Molk, who tore his ACL dur-
ing last season, was able to jog
and take snaps during no-contact
drills in practice.

WANNA JOIN DAILY SPORTS?
E-mail Ryan Kartje at rkartje@umich.edu

THE 2010 CANCER RESEARCH
SUMMER INTERNSHIP PROGRAM
As pact of is Cancer Biology Training
Program, the University of Michigan
-Comprehensive Cancer Center, in part
with funding from the National Insli-
tes of Health (NIH) is providing expo-
sure to cancer research for highly moti-
vated and talented college undergradu-
ates. This program will provide the suc-
cessful applicants an opportunity to ex-
plore potential careers in the field of
cancer research. In keeping with the.
terms of the NIH grant, we especially
encourage applications from individu-
als from populations that are currently
underrepresented in biomedical and be-
havioral research. The program is
aimed at students who are completing
their sophomore or junior undergradu-
ate year this spring.
The program will ran for ten weeks,
Jane 7th - August 13th, 40 hes/wweek.
Students selected who do not currently
have U-M mentors will be matched
with an appropriate U-M faculty. Only
U.S. citizens or permanent resident
aliens are eligible to apply. Interns will
be paid $4,500 for the 10 week period.
Your application must be uploaded by
March 31 at the following site:
www.mcancer.org/carsip
Questions? Contact Car Nosel at
cnosel@umich.edu
WORK ON MACKINAC Island, this
summer - Make lifelong friends. The
Island House Hotel and Ryba's Fudge
Shops are looking for seasonal help in.
all areas: Front Desk, Bell Staff, Sales
Clerks, Baristas, and Kitchen Sraff.
Housing, bonus, and discounted meals
available. Call Ryan 1 (906)847-7196.
www.theislandhouse.com

Blue to face Wildcats for fourth
ti In

For Friday, March 26, 2010
ARIES
(March 21 to April 19)
All occasions are favored today. Enjoy
romance and flirtations with others.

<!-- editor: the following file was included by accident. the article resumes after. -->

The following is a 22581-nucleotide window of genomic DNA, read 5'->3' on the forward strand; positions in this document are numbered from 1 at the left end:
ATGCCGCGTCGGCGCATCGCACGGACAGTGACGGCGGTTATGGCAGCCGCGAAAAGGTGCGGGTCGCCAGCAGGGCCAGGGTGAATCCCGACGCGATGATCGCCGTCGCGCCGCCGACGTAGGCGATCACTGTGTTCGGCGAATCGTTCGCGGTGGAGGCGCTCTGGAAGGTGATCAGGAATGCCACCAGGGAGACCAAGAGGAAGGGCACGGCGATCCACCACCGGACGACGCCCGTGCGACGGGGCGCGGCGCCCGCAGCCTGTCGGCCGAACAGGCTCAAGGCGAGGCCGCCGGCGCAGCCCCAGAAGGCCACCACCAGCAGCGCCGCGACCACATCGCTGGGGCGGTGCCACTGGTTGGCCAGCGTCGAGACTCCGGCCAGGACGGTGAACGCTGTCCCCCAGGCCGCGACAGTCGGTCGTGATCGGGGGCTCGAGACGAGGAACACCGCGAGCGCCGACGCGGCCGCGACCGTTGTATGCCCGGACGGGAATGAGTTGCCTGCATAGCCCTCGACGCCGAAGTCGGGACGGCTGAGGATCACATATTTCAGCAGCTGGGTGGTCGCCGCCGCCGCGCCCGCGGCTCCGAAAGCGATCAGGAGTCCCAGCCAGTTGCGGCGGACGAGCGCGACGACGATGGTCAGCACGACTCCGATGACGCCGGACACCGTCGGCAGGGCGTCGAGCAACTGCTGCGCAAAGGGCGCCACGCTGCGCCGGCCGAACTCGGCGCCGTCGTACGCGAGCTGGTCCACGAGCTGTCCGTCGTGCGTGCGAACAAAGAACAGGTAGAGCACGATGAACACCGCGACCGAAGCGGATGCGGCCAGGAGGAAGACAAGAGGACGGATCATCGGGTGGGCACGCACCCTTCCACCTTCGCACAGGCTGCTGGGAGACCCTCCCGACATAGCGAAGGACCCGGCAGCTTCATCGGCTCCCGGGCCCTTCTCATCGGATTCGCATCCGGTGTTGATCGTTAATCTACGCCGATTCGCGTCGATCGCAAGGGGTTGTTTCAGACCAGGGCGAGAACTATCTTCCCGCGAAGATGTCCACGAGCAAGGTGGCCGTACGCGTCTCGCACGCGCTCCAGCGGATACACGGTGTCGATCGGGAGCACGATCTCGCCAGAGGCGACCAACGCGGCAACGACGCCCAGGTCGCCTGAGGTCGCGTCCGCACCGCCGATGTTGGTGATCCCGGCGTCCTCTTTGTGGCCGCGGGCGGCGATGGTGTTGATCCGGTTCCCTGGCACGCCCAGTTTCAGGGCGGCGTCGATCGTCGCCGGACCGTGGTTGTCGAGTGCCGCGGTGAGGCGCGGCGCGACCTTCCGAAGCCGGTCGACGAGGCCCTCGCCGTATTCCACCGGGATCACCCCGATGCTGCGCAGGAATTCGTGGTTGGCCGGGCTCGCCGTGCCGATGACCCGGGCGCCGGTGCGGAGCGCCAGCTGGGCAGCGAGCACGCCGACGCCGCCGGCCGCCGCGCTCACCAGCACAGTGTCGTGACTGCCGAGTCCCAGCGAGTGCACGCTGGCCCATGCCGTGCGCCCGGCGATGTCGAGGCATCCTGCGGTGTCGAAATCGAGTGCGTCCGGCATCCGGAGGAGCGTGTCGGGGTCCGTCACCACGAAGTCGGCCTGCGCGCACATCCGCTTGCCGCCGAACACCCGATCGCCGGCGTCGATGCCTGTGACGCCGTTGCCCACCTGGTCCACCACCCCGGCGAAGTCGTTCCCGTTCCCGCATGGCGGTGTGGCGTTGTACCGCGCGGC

Sports, playful activities with children,
movies and entertaining diversions will
delight you. Have a party!
TAURUS
(April 20 to May 20)
Entertain at home today. Invite the
gang over for pizza and beer. This is a
good day to buy beautiful things for your
home or a loved one. Enjoy your day!
(This is also a good day for real estate
situations.)
GEMINI
(May 21 to June 20)
You feel unusually friendly toward
everyone today. Conversations with rel-
atives and siblings will be warm. It's a
good day for partnerships, negotiations
and signing contracts.
CANCER
(June 21 toJuly 22)
You have good moneymaking ideas
today! (You might be able to boost your
income.) You also will want to spend
money on beautiful things for yourself
and your sweetie. Purchases of art could
be profitable in the future.
LEO
(July 23 to Aug. 22)
This is a feel-good day. The Moon is
in your sign, making a lovely aspect to
three other planets, especially Venus.
You feel sociable, friendly toward every-
one and up for a good time. It's a great
day to schmooze with others!
VIRGO
(Aug. 23 to Sept. 22)
Solitude in beautiful surroundings will
delight you today. You feel quietly
pleased with yourself for some reason.
Someone might show you an act of gen-
erosity.
LIBRA
(Sept. 23 to Oct. 22)
All group activities are blessed today.

Enjoy the company of others, especially
females. Talk to others about your long-
term goals.
SCORPIO
(Oct. 23 to Nov. 21)
Some aspect of your private life might
be suddenly made public today.
Important people will notice you.
Fortunately, it's all good.
SAGITTARIUS
(Nov. 22 to Dec. 21)
Try to do something different today.
Vary your routine. Go someplace you've
never been before. Shake it up a little to
stimulate your world!
CAPRICORN
(Dec. 22 to Jan. 19)
This is an excellent day to discuss how
to share something or to discuss with
others how to spend an allotted amount